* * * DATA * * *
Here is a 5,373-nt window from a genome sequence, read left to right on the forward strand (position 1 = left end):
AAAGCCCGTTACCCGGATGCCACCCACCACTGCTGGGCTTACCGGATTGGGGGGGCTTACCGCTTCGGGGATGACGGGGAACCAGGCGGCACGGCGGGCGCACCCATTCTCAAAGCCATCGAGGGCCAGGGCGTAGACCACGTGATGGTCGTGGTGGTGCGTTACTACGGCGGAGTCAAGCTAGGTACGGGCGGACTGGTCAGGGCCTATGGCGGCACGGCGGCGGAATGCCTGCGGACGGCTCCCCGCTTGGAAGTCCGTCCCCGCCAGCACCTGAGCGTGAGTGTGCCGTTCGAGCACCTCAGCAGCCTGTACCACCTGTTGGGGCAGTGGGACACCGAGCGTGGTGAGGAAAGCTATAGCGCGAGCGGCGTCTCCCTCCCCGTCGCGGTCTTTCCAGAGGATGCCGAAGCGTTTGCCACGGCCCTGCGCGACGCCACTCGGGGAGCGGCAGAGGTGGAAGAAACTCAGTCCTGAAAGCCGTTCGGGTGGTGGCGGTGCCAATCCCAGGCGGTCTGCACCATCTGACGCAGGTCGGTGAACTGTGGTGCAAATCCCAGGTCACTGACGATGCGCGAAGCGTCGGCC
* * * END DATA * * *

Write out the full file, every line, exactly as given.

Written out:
Here is a 5,373-nt window from a genome sequence, read left to right on the forward strand (position 1 = left end):
AAAGCCCGTTACCCGGATGCCACCCACCACTGCTGGGCTTACCGGATTGGGGGGGCTTACCGCTTCGGGGATGACGGGGAACCAGGCGGCACGGCGGGCGCACCCATTCTCAAAGCCATCGAGGGCCAGGGCGTAGACCACGTGATGGTCGTGGTGGTGCGTTACTACGGCGGAGTCAAGCTAGGTACGGGCGGACTGGTCAGGGCCTATGGCGGCACGGCGGCGGAATGCCTGCGGACGGCTCCCCGCTTGGAAGTCCGTCCCCGCCAGCACCTGAGCGTGAGTGTGCCGTTCGAGCACCTCAGCAGCCTGTACCACCTGTTGGGGCAGTGGGACACCGAGCGTGGTGAGGAAAGCTATAGCGCGAGCGGCGTCTCCCTCCCCGTCGCGGTCTTTCCAGAGGATGCCGAAGCGTTTGCCACGGCCCTGCGCGACGCCACTCGGGGAGCGGCAGAGGTGGAAGAAACTCAGTCCTGAAAGCCGTTCGGGTGGTGGCGGTGCCAATCCCAGGCGGTCTGCACCATCTGACGCAGGTCGGTGAACTGTGGTGCAAATCCCAGGTCACTGACGATGCGCGAAGCGTCGGCC